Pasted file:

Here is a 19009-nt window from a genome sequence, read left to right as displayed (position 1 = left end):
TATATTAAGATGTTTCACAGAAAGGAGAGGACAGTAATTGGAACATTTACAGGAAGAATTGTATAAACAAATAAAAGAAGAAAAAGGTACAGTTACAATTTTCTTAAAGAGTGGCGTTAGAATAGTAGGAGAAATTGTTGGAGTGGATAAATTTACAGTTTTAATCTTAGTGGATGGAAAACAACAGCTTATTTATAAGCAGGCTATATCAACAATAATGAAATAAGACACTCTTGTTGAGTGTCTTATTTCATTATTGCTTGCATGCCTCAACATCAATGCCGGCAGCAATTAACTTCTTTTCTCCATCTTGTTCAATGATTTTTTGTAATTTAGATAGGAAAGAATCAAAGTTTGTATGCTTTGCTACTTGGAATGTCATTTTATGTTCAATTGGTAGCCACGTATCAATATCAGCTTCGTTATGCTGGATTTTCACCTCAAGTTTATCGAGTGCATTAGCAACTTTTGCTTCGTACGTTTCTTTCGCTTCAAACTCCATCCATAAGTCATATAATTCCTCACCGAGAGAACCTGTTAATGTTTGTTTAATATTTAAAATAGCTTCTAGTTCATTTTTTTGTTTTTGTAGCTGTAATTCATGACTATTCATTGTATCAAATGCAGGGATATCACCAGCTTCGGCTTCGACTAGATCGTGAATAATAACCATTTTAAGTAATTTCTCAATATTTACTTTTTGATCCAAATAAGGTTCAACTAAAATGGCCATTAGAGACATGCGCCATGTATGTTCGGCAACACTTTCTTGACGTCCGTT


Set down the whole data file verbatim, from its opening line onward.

Here is a 19009-nt window from a genome sequence, read left to right as displayed (position 1 = left end):
TATATTAAGATGTTTCACAGAAAGGAGAGGACAGTAATTGGAACATTTACAGGAAGAATTGTATAAACAAATAAAAGAAGAAAAAGGTACAGTTACAATTTTCTTAAAGAGTGGCGTTAGAATAGTAGGAGAAATTGTTGGAGTGGATAAATTTACAGTTTTAATCTTAGTGGATGGAAAACAACAGCTTATTTATAAGCAGGCTATATCAACAATAATGAAATAAGACACTCTTGTTGAGTGTCTTATTTCATTATTGCTTGCATGCCTCAACATCAATGCCGGCAGCAATTAACTTCTTTTCTCCATCTTGTTCAATGATTTTTTGTAATTTAGATAGGAAAGAATCAAAGTTTGTATGCTTTGCTACTTGGAATGTCATTTTATGTTCAATTGGTAGCCACGTATCAATATCAGCTTCGTTATGCTGGATTTTCACCTCAAGTTTATCGAGTGCATTAGCAACTTTTGCTTCGTACGTTTCTTTCGCTTCAAACTCCATCCATAAGTCATATAATTCCTCACCGAGAGAACCTGTTAATGTTTGTTTAATATTTAAAATAGCTTCTAGTTCATTTTTTTGTTTTTGTAGCTGTAATTCATGACTATTCATTGTATCAAATGCAGGGATATCACCAGCTTCGGCTTCGACTAGATCGTGAATAATAACCATTTTAAGTAATTTCTCAATATTTACTTTTTGATCCAAATAAGGTTCAACTAAAATGGCCATTAGAGACATGCGCCATGTATGTTCGGCAACACTTTCTTGACGTCCGTT